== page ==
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Cedar & Cigars

Cedar plays a bigger role in the cigar industry than you think.

To begin with cigar-makers package cigars in cedar sleeves to help with ageing, offer protection and to help shops with presentation. Some cigar smokers can taste the cedar and appreciate how the cedar sleeve can influence the flavour in a cigar's taste. 

Unlike most wood, cedar reacts positively with moisture - it is able to store moisture and release it gradually, this is why most humidors are made of cedar or at least lined with it. Manufacturers often separate the rows of cigars in a box with a thin sheet of cedar to help with humidity and even protection.

Some go even further by wrapping the individual cigars in a cedar sleeve for protection and flavour - A cigar’s flavour evolves over time, which is why it’s always wise to age them. A cedar sleeve will encapsulate the natural oils and aroma in a premium cigar and keep them more uniform in flavour. Cigars are known to absorb what is in their vicinity and if you’re ageing different kinds in your humidor, a cedar sleeve is a great barrier to preserve its natural taste. As the cigar ages they are known to become more mellow so by keeping them wrapped in cedar can make them more fragrant and rich.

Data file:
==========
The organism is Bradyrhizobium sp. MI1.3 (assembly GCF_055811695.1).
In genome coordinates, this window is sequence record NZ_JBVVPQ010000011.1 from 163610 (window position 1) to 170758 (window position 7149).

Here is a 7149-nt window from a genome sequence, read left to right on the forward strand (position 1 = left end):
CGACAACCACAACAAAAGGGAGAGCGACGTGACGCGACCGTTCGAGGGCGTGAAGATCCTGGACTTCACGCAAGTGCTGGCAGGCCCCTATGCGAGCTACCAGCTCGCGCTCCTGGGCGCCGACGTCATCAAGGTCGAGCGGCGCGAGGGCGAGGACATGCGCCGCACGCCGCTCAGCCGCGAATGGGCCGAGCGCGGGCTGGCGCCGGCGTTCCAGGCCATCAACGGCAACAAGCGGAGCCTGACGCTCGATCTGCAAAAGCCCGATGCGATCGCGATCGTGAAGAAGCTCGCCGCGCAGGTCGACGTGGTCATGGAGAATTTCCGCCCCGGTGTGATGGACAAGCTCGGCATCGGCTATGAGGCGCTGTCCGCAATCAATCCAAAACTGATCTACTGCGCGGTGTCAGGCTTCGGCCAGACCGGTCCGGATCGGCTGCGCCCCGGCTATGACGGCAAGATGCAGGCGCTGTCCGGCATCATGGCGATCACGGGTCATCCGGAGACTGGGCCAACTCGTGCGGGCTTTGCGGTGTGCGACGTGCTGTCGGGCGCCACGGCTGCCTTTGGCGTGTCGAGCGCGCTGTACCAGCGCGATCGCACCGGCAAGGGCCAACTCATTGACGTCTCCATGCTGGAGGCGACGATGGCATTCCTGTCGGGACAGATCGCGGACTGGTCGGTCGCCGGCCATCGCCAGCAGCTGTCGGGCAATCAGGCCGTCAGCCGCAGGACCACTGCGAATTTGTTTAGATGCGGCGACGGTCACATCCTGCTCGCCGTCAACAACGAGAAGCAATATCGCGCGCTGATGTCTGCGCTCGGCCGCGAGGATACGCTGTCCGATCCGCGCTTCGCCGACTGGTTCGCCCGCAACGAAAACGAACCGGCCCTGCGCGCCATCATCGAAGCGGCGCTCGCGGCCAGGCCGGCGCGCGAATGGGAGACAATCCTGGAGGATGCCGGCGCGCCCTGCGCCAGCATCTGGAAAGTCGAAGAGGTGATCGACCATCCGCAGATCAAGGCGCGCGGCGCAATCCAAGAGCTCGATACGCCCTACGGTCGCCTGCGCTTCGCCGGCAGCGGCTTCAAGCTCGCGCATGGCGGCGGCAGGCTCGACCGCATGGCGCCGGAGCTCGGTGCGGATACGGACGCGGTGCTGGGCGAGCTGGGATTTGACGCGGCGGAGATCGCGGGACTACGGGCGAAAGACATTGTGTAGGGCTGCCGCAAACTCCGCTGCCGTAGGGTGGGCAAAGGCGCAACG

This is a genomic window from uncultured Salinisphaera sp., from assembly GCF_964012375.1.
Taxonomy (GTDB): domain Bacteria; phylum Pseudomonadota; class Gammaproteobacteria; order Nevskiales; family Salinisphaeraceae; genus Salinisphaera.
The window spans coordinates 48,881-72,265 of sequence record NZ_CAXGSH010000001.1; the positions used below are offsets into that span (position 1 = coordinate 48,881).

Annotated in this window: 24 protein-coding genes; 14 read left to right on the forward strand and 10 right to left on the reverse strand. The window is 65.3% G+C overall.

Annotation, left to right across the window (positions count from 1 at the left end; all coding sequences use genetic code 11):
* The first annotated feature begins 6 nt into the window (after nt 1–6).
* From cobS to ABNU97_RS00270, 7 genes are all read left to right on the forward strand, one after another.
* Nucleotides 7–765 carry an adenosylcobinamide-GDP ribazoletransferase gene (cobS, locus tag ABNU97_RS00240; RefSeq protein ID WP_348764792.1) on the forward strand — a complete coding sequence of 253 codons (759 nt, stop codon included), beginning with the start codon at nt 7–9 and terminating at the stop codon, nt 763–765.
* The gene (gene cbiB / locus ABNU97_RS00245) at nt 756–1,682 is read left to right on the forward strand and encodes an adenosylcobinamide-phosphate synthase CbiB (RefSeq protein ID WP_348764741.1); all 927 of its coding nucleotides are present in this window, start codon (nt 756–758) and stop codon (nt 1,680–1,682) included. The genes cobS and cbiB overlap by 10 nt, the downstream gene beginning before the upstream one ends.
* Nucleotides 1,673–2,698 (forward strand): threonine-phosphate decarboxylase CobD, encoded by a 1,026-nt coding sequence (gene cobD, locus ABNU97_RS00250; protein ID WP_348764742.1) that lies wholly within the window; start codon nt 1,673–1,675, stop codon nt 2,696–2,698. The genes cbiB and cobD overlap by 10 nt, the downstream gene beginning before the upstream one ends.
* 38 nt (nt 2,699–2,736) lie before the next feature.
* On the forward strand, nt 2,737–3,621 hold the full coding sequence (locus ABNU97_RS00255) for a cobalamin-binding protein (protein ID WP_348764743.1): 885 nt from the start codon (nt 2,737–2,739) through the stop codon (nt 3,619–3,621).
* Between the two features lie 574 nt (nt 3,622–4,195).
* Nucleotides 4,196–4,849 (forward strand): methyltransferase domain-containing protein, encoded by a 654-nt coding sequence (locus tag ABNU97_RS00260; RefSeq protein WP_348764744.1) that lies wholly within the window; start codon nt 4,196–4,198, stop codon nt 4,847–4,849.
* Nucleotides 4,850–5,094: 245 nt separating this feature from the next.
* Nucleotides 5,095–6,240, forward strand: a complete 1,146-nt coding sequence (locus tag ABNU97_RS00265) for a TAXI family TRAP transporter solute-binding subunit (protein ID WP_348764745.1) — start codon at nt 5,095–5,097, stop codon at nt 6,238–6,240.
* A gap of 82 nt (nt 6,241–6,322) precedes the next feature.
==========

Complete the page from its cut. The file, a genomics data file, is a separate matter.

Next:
In addition to improving the flavour of a cigar, cedar can be used to light a cigar. Many connoisseurs will tell you that the best way to light your cigar is to use a thin strip of cedar (otherwise known as a cedar spill). To use a cedar spill you light it on fire and then use it to light the cigar, burning the cedar in the process. By doing this it prevents any taste residual from butane in a lighter or the sulphur on matches from interfering with a cigar’s natural flavour.

Many people don’t realise that you must remove the cedar from a cigar before you light it. Aficionados know better but beginners tend to forget this step. Cedar burns extremely fast and will engulf your whole cigar whilst you are trying to light it, so make sure you remove the cedar sleeve before you light.

Written by Oliver Partington